Core principles

Part of this newspaper’s mission statement says it is our intention to have a positive impact on our communities and make them better places to live. Never does this seem more important than in tough economic and socially challenging times. People are looking for answers, and the bottom line is the answers are not coming out of the government. The answers are coming out of people like yourselves, people like ourselves, people who see other people suffering and want somehow to alleviate their pain.

Need an example? This week we watched Congress refuse to act on bills that would have immediately lowered the price of gasoline at the pumps—which would probably lower utility bills this winter and grocery prices. Some seniors citizens may well die this winter because of political game playing: House Republicans stopped the bill to release 70 million barrels from the 700 million barrel Strategic Petroleum Reserve unless Democrats would consent to voting on opening up new offshore drilling leases. Democrats countered by requiring a three-quarters vote on the reserve release. And in the Senate, more of this bullshit game-playing doomed a bill that would have stopped the oil speculation that has also increased prices.

Congress will adjourn for the summer having done nothing to alleviate this crisis.


And come this winter, some people—people who live on fixed incomes—who’ve already had their savings exhausted by months of economic crisis and who can expect to drop even further behind because of this unconscionable game playing, will have to choose among medicine and heat and food.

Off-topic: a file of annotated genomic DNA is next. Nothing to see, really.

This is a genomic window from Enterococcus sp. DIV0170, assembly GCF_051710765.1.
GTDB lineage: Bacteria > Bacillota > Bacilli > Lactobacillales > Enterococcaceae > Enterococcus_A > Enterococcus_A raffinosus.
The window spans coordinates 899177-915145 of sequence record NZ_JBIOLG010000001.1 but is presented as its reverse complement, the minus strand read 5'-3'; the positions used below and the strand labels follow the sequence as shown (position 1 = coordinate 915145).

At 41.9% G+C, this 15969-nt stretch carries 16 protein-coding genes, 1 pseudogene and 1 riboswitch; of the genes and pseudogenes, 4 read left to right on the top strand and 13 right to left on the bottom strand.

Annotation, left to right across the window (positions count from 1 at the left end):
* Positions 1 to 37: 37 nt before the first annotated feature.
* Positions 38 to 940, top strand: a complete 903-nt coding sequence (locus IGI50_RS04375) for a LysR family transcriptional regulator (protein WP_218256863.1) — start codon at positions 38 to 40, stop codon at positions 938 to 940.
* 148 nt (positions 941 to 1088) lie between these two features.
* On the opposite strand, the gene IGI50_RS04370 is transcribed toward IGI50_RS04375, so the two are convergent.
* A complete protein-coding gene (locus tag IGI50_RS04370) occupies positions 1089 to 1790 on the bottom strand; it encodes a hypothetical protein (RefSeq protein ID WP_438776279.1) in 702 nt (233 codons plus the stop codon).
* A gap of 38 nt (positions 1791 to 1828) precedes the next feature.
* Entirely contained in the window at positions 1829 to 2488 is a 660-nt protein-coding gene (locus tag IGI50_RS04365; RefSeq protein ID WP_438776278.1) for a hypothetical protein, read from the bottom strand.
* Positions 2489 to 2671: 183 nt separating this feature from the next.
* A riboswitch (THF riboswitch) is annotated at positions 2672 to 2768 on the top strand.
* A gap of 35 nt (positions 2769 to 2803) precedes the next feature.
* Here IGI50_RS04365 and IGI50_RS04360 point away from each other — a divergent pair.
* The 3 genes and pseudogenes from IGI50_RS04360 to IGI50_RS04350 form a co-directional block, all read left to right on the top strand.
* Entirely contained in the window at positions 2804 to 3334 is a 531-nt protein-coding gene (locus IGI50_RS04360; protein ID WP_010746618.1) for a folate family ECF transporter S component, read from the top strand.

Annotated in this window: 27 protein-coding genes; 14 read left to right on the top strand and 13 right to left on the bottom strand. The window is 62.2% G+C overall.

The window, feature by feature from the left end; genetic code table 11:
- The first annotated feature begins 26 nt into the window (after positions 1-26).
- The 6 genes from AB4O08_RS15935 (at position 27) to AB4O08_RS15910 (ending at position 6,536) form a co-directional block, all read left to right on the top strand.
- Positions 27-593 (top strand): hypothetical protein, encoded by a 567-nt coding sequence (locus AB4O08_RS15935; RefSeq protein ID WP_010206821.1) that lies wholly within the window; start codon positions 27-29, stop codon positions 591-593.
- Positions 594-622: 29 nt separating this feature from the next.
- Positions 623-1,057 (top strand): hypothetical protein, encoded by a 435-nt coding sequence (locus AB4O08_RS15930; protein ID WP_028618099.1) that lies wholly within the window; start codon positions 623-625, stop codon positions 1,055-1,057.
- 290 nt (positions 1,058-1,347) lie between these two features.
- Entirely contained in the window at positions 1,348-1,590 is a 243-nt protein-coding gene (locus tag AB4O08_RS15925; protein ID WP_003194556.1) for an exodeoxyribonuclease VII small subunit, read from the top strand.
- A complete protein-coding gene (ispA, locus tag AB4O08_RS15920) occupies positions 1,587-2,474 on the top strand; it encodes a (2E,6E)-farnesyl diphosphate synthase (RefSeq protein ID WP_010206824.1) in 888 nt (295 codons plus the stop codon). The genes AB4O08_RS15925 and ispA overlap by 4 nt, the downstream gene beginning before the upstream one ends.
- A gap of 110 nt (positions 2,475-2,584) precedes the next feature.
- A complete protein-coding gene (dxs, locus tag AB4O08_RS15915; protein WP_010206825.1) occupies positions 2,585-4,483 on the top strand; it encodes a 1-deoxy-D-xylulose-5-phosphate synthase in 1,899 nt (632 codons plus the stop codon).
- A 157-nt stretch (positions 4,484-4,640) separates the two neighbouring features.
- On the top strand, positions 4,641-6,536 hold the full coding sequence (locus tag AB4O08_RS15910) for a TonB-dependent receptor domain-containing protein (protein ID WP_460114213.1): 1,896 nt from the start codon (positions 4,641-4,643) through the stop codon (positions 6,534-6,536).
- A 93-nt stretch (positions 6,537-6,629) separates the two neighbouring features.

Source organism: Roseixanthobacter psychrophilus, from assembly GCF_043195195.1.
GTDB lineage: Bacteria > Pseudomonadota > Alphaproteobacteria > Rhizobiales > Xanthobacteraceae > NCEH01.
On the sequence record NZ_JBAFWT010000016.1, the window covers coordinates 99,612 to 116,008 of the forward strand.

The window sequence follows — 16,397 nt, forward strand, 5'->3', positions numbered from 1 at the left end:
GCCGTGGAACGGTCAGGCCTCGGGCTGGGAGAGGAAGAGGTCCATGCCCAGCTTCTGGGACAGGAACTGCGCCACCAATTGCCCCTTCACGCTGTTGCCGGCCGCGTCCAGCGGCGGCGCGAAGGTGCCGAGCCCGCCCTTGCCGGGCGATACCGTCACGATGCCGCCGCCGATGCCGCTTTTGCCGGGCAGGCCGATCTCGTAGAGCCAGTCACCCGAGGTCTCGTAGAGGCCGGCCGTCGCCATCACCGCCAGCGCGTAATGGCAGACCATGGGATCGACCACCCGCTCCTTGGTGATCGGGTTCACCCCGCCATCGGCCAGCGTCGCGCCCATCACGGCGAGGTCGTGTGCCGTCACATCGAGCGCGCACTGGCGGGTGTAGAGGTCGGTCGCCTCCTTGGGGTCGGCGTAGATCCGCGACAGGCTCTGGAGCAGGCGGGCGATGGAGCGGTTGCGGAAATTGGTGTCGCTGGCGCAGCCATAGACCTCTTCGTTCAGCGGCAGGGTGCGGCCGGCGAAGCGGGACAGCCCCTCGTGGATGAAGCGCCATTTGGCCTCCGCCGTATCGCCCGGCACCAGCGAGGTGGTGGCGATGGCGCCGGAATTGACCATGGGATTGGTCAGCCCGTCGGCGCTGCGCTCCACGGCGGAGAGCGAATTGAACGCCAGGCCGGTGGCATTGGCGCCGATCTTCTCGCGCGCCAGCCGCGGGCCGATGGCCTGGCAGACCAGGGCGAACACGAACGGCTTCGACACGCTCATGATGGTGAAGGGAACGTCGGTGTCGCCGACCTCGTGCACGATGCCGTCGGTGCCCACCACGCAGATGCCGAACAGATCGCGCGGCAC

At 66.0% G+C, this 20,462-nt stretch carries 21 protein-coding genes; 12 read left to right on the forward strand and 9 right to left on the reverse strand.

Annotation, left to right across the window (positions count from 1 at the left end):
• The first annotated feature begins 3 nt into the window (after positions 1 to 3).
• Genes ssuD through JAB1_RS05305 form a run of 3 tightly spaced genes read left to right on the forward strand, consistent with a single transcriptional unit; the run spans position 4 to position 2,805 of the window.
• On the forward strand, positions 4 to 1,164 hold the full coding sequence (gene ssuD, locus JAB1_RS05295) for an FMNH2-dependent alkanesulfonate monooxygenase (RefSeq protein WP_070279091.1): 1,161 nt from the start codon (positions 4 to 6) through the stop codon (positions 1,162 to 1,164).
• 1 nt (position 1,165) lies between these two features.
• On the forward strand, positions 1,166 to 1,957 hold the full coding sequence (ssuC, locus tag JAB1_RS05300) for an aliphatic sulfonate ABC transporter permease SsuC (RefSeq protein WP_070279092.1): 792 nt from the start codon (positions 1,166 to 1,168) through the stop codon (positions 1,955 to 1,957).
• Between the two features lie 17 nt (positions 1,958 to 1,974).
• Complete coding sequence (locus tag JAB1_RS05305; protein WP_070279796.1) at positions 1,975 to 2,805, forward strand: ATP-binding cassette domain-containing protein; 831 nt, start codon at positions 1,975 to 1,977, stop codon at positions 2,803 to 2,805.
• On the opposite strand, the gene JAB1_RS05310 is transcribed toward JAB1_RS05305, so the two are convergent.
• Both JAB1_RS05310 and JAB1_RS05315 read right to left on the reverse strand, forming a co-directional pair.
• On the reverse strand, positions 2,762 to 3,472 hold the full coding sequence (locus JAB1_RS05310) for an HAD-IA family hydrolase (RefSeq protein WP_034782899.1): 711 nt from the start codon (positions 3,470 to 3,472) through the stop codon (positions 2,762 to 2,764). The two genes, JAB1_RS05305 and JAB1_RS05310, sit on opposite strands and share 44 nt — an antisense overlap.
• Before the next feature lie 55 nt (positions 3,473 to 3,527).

So, what do we have to offer? Tips on how to dry clothing without using electricity. Methods of making cheap and environmentally sensitive cleansers for the home. Ideas for how to keep the house or apartment cooler without using the air conditioner.

Seems really inadequate.

Enhancing awareness and the use of bicycles in the Truckee Meadows fits into our mission statement like almost nothing else we can do: Bikes can save hurting families money. Bikes can help decrease the carbon load this community contributes to climate change. Bikes can help people live longer, more healthful lives. We need to accomodate bikes more and cars less.

It’s time to open a real dialogue in this community. There are examples throughout the world on how to enhance bicycle commuter routes. Sidewalks can be widened to get bike riders off the streets (see page 17). Street parking can be eliminated on one side of the road or the other to make bike lanes and separate human-powered traffic from mechanical traffic. Laws can be made or modified to enhance safety for bicyclists and motorists.

Reno can become a model to the rest of the country. We really can, but it’s going to take a commitment on the part of entire community, not just the bike activists, but also the City Council, the Regional Transportation Commission, and the motorists.

But we shouldn’t do it just because it will benefit bike riders, or because it will help decrease the Truckee Meadows’ carbon footprint, or because economic times are desperate. We should do it because a decreased use of petroleum products, less traffic, and a healthier population will benefit our entire community.